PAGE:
Symmetry breaking in hexagonal and cubic polymorphs of BaTiO3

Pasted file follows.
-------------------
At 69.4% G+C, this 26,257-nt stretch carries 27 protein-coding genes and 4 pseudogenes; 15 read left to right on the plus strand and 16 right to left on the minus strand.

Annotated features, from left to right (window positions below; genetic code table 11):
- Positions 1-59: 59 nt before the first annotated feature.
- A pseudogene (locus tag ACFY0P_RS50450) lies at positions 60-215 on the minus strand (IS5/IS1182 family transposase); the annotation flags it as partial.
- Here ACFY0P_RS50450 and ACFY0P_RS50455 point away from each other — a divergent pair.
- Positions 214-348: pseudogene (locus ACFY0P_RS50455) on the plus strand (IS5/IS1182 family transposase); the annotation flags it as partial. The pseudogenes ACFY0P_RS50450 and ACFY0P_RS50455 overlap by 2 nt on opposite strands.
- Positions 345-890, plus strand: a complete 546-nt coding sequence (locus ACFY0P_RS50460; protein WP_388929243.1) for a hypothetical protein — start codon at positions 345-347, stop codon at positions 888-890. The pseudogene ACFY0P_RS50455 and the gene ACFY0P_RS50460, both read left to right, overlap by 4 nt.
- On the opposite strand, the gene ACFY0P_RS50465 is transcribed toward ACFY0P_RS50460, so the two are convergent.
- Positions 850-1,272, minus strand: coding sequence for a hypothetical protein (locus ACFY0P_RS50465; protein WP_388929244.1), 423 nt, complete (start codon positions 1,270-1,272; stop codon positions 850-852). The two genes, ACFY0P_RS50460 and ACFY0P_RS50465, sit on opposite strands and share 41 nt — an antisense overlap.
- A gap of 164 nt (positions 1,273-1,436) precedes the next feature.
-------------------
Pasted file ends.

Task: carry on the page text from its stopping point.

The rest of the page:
BaTiO3 appears in cubic and hexagonal variants, both of which are centrosymmetric. Samples of cubic BaTiO3 are known to exhibit breaking of the centric symmetry locally and globally. It has been proposed that the local symmetry breaking originates in polar regions, the precursors of the ferroelectric phase. Origins of the macroscopic symmetry breaking, which are not well understood, have been previously tentatively correlated with inhomogeneities in the samples, such as strain gradients that may align or redistribute objects such as charged point defects or polar regions making material macroscopically polar. No such data are available for BaTiO3 with hexagonal symmetry. We compare dielectric, elastic, and pyroelectric properties of the two materials in polycrystalline form. In contrast to cubic BaTiO3, hexagonal BaTiO3 does not exhibit macroscopic pyroelectric response at room temperature. This is consistent with apparent absence of polar regions in the hexagonal material, and the fact that in hexagonal BaTiO3, strain rather than polarization is the order parameter for the phase transition into ferroelectric-ferroelastic phase. The thermally stimulated currents measured in hexagonal and cubic BaTiO3, however, show that both materials exhibit noncentric macroscopic symmetry. This result supports the idea that extrinsic factors, such as strain gradients, which are apparently common for both materials, may break the macroscopic symmetry, which may then lead to alignment and redistribution of polar regions or charged defects.